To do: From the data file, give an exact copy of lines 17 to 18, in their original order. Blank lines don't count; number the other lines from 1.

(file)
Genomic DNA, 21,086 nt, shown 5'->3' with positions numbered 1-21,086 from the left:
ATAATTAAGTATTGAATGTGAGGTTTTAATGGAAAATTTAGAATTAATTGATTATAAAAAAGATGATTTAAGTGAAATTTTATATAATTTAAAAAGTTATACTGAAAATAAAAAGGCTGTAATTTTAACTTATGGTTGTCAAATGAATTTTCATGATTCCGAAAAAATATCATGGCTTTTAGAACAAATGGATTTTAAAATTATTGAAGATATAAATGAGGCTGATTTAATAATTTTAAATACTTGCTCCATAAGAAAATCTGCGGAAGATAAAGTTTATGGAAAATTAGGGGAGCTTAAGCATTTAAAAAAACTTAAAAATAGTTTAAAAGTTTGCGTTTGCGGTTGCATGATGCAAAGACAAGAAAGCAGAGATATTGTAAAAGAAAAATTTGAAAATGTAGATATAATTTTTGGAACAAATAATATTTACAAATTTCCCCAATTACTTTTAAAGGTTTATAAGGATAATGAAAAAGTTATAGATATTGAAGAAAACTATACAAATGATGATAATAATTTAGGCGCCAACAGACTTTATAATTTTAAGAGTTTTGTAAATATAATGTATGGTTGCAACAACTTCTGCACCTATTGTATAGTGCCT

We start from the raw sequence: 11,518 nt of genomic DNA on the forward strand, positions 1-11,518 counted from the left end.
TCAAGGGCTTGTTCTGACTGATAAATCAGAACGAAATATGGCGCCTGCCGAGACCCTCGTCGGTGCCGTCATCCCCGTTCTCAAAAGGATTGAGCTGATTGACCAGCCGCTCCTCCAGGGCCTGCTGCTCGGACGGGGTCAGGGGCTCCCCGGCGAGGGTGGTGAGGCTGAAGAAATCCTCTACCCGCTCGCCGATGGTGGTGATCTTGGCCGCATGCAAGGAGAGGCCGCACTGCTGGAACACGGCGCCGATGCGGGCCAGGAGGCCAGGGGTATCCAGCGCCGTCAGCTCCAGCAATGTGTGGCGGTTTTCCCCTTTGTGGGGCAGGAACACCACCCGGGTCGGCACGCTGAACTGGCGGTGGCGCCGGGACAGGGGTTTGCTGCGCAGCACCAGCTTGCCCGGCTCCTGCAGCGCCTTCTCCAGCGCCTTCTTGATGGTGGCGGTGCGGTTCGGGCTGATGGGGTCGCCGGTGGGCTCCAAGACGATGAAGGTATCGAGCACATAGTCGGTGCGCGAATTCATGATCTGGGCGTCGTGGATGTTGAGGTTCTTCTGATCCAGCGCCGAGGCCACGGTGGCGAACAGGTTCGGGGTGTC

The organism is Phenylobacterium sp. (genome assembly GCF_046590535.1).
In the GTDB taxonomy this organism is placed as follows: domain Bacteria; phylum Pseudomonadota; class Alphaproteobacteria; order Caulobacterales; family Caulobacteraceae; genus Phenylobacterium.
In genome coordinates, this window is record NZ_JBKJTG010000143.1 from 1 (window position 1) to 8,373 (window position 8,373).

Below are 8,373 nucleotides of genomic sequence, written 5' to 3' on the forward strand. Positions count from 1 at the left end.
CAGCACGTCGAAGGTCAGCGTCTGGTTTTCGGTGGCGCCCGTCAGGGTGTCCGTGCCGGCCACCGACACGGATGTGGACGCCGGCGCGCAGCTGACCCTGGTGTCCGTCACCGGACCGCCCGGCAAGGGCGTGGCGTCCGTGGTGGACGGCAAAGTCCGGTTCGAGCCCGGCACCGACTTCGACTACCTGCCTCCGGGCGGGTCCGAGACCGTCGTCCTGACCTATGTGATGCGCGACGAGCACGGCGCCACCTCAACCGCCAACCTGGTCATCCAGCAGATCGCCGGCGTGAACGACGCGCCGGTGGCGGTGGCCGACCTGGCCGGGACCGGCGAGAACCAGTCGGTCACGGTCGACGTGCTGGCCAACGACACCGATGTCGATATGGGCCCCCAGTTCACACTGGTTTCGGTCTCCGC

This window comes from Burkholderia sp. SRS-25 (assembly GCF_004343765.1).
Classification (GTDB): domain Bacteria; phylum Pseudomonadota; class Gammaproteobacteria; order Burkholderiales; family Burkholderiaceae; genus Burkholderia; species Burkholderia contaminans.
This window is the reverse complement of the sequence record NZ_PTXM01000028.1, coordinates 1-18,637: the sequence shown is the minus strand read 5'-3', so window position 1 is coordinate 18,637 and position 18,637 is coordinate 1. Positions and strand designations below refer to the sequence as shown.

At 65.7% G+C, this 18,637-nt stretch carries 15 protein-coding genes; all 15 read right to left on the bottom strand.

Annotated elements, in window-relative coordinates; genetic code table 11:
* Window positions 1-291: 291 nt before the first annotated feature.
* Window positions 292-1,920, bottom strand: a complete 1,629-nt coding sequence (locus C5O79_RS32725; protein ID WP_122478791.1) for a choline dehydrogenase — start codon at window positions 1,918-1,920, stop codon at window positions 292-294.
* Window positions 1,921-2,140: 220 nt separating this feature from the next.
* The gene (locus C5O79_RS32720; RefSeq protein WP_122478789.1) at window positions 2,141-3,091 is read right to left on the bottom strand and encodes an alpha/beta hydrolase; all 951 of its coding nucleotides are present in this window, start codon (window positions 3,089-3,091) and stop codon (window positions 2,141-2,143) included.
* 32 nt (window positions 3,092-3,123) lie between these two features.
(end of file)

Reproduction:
* Window positions 1,921-2,140: 220 nt separating this feature from the next.
* The gene (locus C5O79_RS32720; RefSeq protein WP_122478789.1) at window positions 2,141-3,091 is read right to left on the bottom strand and encodes an alpha/beta hydrolase; all 951 of its coding nucleotides are present in this window, start codon (window positions 3,089-3,091) and stop codon (window positions 2,141-2,143) included.